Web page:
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In a sci-fi scenario, human explorers have discovered a binary of G0 stars, each one 105% as wide, 110% as massive and 126% as bright as our sun. Orbiting this binary within its habitable zone is an Earthlike planet with a landmass arranged exactly like our prediction of the future supercontinent "Pangaea Ultima".

enter image description here

There are several crucial differences between this world and ours:

  1. A day lasts 26 hours, not 24.
  2. Because of its orbit around binary stars larger and brighter than our sun, it rotates 872 times to make up one revolution.
  3. Carbon dioxide makes up 4500 parts per million in the atmosphere, whereas oxygen makes up one-third of the atmosphere.
  4. Its axial tilt ranges from 19.7 to 26.9 degrees.

Even the oceans differ from our own.

  • Shallow seas= 53%
  • Deep seas (1-4km)= 32%
  • Abyssal plains (5-6km)= 3%
  • Trenches and deeps (deeper than six kilometers)= 12%

The mountains similar to those presented in the image vary in height from Andean to Himalayan.

With all the information provided above, what would the climate map of this Pangaea-Ultima-inspired alien world look like?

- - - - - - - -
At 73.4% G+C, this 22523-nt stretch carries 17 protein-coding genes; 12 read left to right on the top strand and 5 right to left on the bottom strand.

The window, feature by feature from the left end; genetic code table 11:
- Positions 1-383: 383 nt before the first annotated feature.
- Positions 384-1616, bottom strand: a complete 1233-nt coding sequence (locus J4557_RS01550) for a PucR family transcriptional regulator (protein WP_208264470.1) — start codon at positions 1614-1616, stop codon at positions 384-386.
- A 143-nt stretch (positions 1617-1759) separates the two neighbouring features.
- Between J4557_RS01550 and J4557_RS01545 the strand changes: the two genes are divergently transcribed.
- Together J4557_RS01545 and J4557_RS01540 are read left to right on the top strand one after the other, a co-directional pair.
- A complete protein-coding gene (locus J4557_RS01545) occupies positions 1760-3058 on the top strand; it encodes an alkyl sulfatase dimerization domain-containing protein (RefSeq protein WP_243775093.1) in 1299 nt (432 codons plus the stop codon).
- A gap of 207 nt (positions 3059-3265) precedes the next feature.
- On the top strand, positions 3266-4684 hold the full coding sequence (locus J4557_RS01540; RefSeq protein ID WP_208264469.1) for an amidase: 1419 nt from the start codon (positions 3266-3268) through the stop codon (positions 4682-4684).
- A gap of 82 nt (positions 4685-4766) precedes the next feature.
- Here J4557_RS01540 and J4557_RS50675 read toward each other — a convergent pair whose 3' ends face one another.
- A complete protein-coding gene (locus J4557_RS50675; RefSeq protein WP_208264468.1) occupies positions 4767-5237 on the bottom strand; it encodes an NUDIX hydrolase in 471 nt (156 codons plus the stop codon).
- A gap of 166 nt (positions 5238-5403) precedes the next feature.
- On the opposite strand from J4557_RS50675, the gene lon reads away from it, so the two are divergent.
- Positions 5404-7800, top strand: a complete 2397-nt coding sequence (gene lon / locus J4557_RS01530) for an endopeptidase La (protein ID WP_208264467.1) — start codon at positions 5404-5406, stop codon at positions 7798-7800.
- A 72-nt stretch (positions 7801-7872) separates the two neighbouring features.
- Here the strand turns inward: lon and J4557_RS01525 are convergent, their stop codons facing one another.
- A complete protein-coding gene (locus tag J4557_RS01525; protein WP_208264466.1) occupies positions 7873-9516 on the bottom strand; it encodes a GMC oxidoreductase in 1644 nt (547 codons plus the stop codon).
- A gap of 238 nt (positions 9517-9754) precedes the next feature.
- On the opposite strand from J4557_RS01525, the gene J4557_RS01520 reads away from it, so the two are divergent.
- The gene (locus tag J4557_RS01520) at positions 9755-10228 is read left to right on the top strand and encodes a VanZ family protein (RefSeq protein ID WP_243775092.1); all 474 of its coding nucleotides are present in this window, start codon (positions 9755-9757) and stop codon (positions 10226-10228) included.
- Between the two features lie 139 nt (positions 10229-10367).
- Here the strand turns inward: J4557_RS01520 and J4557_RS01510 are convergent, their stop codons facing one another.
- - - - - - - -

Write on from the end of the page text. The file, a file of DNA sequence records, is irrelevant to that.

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    $\begingroup$ I was thinking about the greenhouse effect 10x CO2 would produce, But then realized that temperatures could not be estimated without an estimate of solar energy coming down on the planet. It could be a snowball world. It could be uninhabitably hot except for the poles. Or somewhere in between. $\endgroup$
    – Willk
    Dec 11, 2021 at 22:51
  • $\begingroup$ What is the size of the planet? The albedo(Albedo is a measure of how reflective a planet is, on a scale of 0 to 1.)? I have to agree with Willk as well. The carbon dioxide is at a deadly level. $\endgroup$
    – Martamo
    Aug 15, 2023 at 16:05
  • $\begingroup$ I recently read somewhere that they predict temperatures to be very high temperatures in such a future continent. I think as much as 50 to 60 degrees Celsius inland. Which would be way to hot for most mammals. There also very somewhat cooler areas i think in the northern hemisphere. $\endgroup$ Mar 14 at 9:05

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